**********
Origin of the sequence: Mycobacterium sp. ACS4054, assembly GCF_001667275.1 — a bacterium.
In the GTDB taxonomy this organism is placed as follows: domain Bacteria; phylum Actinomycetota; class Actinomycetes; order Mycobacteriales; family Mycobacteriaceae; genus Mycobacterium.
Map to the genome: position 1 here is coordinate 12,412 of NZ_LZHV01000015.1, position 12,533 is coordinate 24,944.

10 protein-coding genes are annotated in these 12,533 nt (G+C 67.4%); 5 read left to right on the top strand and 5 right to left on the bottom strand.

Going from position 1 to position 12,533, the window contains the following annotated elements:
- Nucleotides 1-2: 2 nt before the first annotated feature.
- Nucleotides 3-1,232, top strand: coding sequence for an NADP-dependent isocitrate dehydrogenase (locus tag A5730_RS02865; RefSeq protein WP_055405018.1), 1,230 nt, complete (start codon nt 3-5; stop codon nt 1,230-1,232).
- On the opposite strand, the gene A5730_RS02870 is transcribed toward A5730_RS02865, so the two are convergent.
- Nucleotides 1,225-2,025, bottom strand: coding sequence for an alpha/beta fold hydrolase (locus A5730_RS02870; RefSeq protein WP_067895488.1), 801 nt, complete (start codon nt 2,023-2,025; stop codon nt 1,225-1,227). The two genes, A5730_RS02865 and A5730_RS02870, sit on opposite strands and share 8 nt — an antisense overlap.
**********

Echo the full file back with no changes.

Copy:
Origin of the sequence: Mycobacterium sp. ACS4054, assembly GCF_001667275.1 — a bacterium.
In the GTDB taxonomy this organism is placed as follows: domain Bacteria; phylum Actinomycetota; class Actinomycetes; order Mycobacteriales; family Mycobacteriaceae; genus Mycobacterium.
Map to the genome: position 1 here is coordinate 12,412 of NZ_LZHV01000015.1, position 12,533 is coordinate 24,944.

10 protein-coding genes are annotated in these 12,533 nt (G+C 67.4%); 5 read left to right on the top strand and 5 right to left on the bottom strand.

Going from position 1 to position 12,533, the window contains the following annotated elements:
- Nucleotides 1-2: 2 nt before the first annotated feature.
- Nucleotides 3-1,232, top strand: coding sequence for an NADP-dependent isocitrate dehydrogenase (locus tag A5730_RS02865; RefSeq protein WP_055405018.1), 1,230 nt, complete (start codon nt 3-5; stop codon nt 1,230-1,232).
- On the opposite strand, the gene A5730_RS02870 is transcribed toward A5730_RS02865, so the two are convergent.
- Nucleotides 1,225-2,025, bottom strand: coding sequence for an alpha/beta fold hydrolase (locus A5730_RS02870; RefSeq protein WP_067895488.1), 801 nt, complete (start codon nt 2,023-2,025; stop codon nt 1,225-1,227). The two genes, A5730_RS02865 and A5730_RS02870, sit on opposite strands and share 8 nt — an antisense overlap.